Jayna’s comment is:

As a member of a large corporate in-house design department it seems like collaboration is a way of life - with project managers, developers, I/U designers and product owners. But then again, when it comes time to go off and truly *design* something, we're each given our own space and trusted to come up with the best solution we can. In a recent project all the designers were given the chance to come up a page layout design, which we presented together and discussed and then voted on what worked and what didn't. Looking back I suppose that could've been viewed as being competitive, but no one was particularly sneaky in hiding their work till the meeting.

I've been in both situations - working as the sole designer for a small agency, and now as part of a team that's 40-members strong. I'd definitely vote for the latter. Having others to bounce ideas off of, to get inspiration from and be motivated by is a necessity. When I was by myself I only had my own opinion to rely on, and we all know what it's like when you've been staring at the screen for too long. Nothing looks good.

I don't think anyone has mentioned it, but I remember in college being forced to work *collaboratively* in a group with four or five other students at least once every quarter. They told us "that's how it is in the real world." Thing was though, that as students we all had different schedules and motivations (most of the time you'd end up with those who weren't motivated at all), as well as different skill-sets - which weren't matched up based on the team you were on. In the "real world" you're put on a team based on your role in the company, past projects you've worked on, etc. It's great to be able to have a group to knock around your ideas, but in that situation a collaborative team is more of a hinderance to get the project done.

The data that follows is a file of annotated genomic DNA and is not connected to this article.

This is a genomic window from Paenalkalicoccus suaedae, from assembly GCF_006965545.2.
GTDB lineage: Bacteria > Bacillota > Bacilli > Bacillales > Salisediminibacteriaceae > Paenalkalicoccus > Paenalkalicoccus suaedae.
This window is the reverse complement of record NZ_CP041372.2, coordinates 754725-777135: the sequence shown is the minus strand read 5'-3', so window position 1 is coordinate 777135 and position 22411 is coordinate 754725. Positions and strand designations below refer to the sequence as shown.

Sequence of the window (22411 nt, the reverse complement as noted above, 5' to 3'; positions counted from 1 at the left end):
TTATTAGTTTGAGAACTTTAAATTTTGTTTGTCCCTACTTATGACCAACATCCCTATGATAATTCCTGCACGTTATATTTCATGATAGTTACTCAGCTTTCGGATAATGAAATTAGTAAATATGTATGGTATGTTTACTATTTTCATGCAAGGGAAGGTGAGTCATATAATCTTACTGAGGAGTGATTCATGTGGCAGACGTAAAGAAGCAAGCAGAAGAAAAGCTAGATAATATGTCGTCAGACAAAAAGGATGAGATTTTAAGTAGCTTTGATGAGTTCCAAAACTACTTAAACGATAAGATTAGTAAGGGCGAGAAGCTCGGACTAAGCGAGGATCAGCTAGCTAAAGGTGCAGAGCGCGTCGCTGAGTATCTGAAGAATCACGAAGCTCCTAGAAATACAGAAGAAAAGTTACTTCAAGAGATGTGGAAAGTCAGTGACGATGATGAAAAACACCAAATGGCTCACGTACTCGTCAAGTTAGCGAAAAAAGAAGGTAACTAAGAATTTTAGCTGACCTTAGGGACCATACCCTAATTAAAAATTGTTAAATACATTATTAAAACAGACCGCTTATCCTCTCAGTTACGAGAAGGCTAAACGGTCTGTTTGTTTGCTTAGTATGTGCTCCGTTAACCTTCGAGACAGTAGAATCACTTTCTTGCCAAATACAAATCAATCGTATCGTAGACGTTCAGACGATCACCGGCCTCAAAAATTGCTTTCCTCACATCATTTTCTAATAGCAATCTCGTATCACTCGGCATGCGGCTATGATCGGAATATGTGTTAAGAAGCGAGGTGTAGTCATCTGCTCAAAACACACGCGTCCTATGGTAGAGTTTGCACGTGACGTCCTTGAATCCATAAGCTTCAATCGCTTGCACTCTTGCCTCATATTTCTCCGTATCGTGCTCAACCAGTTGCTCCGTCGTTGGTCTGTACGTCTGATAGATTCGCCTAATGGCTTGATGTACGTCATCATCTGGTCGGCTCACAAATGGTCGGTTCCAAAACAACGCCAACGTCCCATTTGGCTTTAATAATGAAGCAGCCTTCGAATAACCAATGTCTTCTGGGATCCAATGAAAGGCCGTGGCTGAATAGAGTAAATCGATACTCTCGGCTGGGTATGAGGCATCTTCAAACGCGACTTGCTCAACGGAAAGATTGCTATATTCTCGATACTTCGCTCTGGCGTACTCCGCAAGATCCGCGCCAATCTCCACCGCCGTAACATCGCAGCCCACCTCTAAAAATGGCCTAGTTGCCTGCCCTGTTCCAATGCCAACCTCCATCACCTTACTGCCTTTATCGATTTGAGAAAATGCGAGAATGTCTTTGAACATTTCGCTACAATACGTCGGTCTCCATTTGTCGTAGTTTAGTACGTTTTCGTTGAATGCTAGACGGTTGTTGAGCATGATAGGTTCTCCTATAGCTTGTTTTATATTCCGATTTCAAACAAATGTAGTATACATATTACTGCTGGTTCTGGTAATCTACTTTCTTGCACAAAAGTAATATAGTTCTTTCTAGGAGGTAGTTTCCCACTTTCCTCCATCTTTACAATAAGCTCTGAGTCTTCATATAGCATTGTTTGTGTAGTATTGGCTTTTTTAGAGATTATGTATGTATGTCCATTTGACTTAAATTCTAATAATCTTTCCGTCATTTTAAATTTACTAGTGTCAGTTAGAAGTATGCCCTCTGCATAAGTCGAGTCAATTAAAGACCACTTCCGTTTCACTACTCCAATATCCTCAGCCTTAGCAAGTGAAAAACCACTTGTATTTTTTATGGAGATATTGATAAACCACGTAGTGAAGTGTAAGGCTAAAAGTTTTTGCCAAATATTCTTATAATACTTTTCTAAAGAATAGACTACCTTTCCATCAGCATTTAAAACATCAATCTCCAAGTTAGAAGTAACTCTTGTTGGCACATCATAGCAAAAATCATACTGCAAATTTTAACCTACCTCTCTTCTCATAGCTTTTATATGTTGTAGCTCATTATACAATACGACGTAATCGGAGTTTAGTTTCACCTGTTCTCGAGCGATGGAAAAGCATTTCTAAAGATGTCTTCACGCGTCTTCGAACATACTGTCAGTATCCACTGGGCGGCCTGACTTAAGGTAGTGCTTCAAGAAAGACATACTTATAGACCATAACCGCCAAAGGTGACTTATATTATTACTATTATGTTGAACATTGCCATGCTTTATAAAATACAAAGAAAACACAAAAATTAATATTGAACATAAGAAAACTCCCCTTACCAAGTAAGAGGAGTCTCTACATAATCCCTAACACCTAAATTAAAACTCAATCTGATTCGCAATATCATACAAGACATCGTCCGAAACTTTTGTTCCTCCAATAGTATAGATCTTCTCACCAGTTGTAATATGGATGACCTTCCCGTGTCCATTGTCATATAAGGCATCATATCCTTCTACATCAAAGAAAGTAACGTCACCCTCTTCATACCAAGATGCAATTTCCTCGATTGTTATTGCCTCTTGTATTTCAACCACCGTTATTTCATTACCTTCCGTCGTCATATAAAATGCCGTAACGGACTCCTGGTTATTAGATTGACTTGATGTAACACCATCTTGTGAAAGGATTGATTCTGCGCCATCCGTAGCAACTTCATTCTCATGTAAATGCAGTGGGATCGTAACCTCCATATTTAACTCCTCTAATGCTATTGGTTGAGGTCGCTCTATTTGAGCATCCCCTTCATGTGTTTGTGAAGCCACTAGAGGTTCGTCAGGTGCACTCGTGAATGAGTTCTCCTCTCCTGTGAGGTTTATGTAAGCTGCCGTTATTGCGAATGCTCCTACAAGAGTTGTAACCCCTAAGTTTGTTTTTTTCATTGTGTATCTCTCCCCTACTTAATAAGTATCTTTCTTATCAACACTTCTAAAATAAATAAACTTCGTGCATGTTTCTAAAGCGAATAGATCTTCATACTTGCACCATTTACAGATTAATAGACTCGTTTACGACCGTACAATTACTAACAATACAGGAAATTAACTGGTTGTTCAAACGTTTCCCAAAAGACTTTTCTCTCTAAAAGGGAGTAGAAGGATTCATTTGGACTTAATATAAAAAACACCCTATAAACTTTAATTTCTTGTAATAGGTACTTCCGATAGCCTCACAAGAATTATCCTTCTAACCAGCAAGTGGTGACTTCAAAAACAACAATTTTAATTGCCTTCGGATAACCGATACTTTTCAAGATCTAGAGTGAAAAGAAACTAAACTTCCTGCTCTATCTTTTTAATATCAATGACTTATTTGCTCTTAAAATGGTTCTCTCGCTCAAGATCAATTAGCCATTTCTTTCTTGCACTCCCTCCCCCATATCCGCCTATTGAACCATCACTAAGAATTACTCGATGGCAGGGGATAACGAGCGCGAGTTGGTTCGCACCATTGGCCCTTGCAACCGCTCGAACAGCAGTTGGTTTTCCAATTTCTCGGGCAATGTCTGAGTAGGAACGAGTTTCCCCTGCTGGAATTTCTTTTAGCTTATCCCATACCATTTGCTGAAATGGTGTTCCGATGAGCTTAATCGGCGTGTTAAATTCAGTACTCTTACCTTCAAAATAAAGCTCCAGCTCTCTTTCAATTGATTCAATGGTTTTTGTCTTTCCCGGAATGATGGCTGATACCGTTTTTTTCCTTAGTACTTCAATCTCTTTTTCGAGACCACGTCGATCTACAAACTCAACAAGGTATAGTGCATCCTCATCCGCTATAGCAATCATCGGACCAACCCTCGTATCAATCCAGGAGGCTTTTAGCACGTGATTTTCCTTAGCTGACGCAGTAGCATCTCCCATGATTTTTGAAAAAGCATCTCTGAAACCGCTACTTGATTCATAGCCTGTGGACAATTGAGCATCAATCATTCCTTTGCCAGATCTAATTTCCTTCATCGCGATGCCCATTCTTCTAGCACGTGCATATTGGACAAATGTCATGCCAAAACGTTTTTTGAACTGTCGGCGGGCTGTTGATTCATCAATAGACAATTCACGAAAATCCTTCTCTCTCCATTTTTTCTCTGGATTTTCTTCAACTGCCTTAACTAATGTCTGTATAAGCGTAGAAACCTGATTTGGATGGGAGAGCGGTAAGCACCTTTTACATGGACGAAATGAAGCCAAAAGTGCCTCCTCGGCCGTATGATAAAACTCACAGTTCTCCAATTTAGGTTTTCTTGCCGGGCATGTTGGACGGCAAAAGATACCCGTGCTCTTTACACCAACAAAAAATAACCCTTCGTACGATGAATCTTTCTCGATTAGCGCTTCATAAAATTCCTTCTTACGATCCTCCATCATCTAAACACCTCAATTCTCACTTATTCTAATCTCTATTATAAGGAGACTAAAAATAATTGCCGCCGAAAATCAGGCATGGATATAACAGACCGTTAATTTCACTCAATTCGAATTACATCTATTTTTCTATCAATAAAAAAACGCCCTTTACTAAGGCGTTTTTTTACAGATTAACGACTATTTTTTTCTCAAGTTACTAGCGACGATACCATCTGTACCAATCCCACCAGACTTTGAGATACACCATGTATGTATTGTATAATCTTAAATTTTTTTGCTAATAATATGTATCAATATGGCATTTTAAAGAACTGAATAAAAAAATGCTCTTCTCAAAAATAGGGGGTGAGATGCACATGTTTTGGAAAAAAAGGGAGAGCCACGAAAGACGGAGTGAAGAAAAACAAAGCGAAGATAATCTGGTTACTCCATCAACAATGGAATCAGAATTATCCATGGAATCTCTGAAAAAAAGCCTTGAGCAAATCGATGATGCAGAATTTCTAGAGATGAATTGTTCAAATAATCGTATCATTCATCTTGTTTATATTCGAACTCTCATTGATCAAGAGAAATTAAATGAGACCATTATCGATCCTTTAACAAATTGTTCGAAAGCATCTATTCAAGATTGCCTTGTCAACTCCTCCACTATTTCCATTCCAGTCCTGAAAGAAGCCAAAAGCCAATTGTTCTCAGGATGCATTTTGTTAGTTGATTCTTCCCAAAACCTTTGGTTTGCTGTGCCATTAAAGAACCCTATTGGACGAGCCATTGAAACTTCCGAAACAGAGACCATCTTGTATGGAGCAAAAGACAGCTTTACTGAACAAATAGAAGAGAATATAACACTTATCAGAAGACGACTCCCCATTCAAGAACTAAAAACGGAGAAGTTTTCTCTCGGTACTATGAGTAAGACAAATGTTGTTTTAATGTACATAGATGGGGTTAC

On Feb.06.2008 at 09:55 AM
Jayna’s comment is:

Meant U/I designers...

On Feb.06.2008 at 10:29 AM
Darrel’s comment is:

I find concepts used in software development like agile development and extreme programming work equally well for graphic design.

I've worked in both scenarios. The one where the project is tossed to a handful of individuals who go back to their cubicles to work in isolation for a few days and then pop out to have the client 'pick one' as well as the one where you are just part of a group tossing ideas constantly back and forth and ending up with a hybrid solution.

When the team is truly a team (as opposed to a committee ;o) then I find the latter to be much more productive, rewarding, and producing better results for all involved. Of course, a bit part of the success is, indeed, the team member's relationships with each other. A key element (again, talking design or development) is the ability for team members to objectively and bluntly offer critiques and be able to absorb said critiques.

On Feb.06.2008 at 10:37 AM
Darrel’s comment is:

"a bit part of the success is"

Er... a BIG part...

On Feb.06.2008 at 10:40 AM
C-Lo’s comment is: